Since beginning my lonely (and not so lonely) journey 6 years ago, I decided finally to check off my 100th country today.
With about 36 hours off from work and finishing my overnight shift in the ER at 7am, I headed to JFK airport where I boarded an extremely affordable (think cheaper than it is to fly the 1 hour flight to Boston) 11:41am American Airlines direct flight to Bermuda.
I passed out immediately after getting into my seat and buckling in, waking up conveniently when we landed in Bermuda at 2:50pm.
The passport line took awhile; I finally got into my cab to Hamilton (The fare was around $30-$35 USD and took about 25 minutes) at around 3:30pm.
When leaving the airport I thought I was driving towards a really long, freshly painted, brightly turquoise fence. I took a closer look and realized it was real water. Yes, the water here is that blue.
After settling in at my AirBnB in the outskirts of Hamilton on Rosemont Avenue, we began our self-guided walking tour towards the capital city on Pitts Bay Road, reaching Barr’s Bay Park first.
A little more east of the park, as Pitts Bay Road becomes Front Street, you’ll come across the old Bank of Bermuda building that’s now an HSBC.
South of the building is another small park called Albuoy’s Point.
Continue east along Front Street where at the intersection of Front and Queen Streets is the Birdcage, an old colonial-era structure where officials used to stand in all day and direct traffic.
Turn north on Queen Street and on your right will be Par-La Ville Park:
…and the cute little Perot Post Office.
Turn right on Church Street where in the center of the city lies City Hall.
Adjacent to City Hall on the east is the Hamilton’s Bus Station.
One block north of the Bus Station is Victoria Park:
And another block north of Victoria Park is St. Teresa’s Cathedral.
From there we headed back south to Church Street and proceeded east, passing the grand Bermuda Anglican Cathedral:
East of the Cathedral is the colonial-era Parliamentary Sessions House:
And one block south is the Cabinet Building and Cenotaph/WW 2 Memorial:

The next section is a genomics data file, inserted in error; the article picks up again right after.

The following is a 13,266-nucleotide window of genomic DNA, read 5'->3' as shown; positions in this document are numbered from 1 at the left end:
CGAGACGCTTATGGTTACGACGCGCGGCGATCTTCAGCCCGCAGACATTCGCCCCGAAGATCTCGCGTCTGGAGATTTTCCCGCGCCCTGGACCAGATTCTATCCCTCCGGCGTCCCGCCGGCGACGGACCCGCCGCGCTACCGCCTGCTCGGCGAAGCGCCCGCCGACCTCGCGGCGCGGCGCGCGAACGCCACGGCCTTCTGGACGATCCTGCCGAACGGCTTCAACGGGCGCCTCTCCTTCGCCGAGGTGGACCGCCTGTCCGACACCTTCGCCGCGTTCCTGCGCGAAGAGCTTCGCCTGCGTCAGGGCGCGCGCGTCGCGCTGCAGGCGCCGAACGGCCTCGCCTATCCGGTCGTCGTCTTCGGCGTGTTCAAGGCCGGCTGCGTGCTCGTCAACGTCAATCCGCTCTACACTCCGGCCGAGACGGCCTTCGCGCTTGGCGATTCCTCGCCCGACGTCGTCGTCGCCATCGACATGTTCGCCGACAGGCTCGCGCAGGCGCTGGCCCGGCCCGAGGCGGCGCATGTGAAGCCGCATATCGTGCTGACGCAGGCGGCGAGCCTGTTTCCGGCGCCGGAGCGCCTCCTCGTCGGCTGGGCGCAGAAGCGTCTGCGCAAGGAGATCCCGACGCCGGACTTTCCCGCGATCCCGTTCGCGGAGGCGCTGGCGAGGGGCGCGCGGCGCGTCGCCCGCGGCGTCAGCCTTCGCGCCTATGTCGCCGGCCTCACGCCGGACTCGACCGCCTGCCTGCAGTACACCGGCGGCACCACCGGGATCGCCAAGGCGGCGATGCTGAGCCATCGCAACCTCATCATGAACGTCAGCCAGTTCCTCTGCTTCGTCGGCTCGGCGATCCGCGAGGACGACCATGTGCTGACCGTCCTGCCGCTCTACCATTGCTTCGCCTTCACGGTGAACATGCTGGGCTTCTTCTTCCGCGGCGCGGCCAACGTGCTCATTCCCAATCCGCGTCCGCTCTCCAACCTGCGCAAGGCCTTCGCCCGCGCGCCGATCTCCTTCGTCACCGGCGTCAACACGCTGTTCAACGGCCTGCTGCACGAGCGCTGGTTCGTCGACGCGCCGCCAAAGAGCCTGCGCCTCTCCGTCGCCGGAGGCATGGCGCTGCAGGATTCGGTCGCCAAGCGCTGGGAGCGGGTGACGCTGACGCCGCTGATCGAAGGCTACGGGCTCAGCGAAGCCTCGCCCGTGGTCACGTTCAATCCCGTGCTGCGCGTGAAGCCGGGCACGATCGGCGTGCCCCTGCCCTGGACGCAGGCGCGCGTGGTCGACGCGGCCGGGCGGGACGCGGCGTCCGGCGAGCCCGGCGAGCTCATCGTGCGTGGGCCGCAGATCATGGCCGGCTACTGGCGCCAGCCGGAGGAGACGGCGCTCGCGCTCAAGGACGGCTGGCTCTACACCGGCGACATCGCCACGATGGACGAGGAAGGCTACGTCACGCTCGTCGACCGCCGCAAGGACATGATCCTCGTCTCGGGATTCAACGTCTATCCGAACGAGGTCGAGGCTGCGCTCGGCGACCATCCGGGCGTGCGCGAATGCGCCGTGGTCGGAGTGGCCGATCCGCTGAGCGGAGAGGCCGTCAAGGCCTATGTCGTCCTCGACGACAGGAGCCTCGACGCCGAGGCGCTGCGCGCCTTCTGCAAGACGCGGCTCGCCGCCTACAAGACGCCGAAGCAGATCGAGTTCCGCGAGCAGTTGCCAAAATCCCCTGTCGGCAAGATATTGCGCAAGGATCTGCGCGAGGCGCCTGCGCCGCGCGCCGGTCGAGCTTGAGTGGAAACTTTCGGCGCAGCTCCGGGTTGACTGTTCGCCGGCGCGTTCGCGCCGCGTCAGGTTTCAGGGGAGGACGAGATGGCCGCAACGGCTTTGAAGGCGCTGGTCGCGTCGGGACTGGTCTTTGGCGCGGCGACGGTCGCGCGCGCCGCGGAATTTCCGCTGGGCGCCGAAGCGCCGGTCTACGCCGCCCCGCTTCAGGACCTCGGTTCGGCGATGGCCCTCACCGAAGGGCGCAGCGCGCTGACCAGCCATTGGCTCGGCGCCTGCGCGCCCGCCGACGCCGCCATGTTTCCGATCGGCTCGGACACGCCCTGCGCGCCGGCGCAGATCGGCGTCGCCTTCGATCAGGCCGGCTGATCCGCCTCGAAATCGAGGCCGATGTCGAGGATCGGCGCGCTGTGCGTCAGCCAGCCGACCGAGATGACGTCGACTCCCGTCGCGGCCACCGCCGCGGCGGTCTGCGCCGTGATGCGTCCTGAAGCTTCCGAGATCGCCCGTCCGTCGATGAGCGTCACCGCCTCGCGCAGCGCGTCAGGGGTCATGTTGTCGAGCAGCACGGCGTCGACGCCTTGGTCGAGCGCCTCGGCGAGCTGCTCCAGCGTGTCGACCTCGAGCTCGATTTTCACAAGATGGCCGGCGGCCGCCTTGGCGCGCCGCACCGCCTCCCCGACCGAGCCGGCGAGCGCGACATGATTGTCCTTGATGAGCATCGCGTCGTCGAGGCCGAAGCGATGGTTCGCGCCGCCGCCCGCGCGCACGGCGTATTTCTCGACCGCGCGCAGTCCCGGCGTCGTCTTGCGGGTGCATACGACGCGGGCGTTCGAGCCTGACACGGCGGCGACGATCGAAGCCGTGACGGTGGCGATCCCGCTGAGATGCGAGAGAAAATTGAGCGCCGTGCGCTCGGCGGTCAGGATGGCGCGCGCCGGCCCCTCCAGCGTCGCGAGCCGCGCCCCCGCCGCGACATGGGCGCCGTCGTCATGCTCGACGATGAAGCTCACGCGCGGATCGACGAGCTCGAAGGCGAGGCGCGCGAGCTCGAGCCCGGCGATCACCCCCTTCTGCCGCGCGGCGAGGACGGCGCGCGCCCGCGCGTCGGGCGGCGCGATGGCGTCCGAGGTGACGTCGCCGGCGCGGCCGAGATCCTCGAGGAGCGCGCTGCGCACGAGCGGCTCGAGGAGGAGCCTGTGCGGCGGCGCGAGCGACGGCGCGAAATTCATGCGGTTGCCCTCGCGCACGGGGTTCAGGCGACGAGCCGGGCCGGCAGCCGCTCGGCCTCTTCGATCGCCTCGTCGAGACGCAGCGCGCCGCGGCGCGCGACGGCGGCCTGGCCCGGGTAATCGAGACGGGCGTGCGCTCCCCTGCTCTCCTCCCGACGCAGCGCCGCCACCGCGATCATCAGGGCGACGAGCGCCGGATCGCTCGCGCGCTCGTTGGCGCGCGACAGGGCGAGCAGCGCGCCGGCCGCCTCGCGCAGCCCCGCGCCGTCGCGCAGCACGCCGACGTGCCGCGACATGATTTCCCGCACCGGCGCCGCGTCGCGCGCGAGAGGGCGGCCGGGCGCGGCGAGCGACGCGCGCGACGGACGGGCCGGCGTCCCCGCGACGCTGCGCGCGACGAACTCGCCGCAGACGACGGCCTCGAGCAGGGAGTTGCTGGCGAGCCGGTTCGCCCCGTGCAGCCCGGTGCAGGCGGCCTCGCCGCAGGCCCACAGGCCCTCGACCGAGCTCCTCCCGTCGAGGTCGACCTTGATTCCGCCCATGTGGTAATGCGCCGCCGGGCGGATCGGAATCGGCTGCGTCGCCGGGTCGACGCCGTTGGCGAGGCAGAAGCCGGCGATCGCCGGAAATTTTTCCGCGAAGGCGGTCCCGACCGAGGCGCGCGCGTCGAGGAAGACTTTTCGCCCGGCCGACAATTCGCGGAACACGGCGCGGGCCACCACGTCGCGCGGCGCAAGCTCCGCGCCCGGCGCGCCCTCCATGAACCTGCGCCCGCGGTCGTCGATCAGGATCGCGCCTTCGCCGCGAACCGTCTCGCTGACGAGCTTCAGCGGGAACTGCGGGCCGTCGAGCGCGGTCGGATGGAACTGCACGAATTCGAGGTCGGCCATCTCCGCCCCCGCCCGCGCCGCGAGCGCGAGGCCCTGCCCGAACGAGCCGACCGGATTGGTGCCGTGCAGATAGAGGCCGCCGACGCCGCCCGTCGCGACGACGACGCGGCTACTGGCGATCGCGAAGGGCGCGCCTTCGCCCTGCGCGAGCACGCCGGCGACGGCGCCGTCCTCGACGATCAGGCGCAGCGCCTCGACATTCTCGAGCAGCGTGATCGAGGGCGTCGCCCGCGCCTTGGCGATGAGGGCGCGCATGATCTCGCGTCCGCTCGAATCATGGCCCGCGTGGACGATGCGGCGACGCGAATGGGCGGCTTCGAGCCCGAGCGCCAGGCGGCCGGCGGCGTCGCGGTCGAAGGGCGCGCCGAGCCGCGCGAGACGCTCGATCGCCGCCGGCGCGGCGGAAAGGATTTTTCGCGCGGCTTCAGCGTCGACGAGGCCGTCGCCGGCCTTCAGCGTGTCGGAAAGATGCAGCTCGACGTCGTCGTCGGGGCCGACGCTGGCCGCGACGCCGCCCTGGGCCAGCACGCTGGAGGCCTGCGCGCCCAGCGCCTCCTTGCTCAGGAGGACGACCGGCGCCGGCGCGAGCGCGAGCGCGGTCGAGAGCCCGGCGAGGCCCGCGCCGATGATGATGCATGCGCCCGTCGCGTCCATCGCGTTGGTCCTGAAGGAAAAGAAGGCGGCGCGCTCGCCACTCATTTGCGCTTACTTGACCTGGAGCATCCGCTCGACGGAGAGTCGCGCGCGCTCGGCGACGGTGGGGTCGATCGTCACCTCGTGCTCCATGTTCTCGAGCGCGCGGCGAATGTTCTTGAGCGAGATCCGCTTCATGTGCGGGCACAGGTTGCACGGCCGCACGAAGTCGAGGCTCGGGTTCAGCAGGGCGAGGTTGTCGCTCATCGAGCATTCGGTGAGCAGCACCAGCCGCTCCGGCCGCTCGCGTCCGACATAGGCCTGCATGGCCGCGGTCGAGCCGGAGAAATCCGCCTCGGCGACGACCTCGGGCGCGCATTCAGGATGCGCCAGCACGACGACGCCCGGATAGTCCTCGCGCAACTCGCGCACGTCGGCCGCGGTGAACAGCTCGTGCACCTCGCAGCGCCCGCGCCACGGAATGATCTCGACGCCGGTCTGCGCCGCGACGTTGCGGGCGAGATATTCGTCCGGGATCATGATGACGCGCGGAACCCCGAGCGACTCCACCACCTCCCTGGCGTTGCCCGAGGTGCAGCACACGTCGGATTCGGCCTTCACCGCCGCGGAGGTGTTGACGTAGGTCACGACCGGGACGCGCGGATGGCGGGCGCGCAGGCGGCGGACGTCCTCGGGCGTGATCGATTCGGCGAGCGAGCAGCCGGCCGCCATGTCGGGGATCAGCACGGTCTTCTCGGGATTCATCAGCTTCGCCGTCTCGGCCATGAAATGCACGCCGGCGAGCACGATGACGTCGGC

The highlight attraction here will be Fort Hamilton, about 2 blocks north and east of the area containing the Cabinet Building and Cathedral. Head up the hill and you’ll find a few signs leading you there.
Fort Hamilton was built by the colonial British Empire during the American Civil War as a means to defend their Bermudan outpost in case things got dodgy and reached the Atlantic. Obviously it didn’t, so this fort was never used for its intended purpose other than becoming a minimally staffed museum reminding everyone what British colonialism looked like.
Although the closing time is listed as 5pm and it was already 6pm by the time we reached the fort, there was nary a soul (security, staff or tourist) around, so we went in anyway.
The fort is quite pleasant to walk around, and there are explanatory signs everywhere that obviates the need for museum staff.
You can get great views of Hamilton from the fort:
If you explore particularly thoroughly, you’ll find hidden stairwells and other nooks and crannies that lead you to the circumferential moat that surrounds the fort.
Instead of the typical water when you think of “moats”, it’s actually a peaceful, walkable jungle.
You can also access the creepy underground tunnels, some of which entrances/exits are inside the fort, and others that can be accessed via the “moat”:
After about 45 minutes wandering along around the fort, we headed back into the city.
…where we finished our day with a seafood and suckling pig dinner at Barracuda Grill:
…and some outdoor hookah on the balcony of Café Cairo: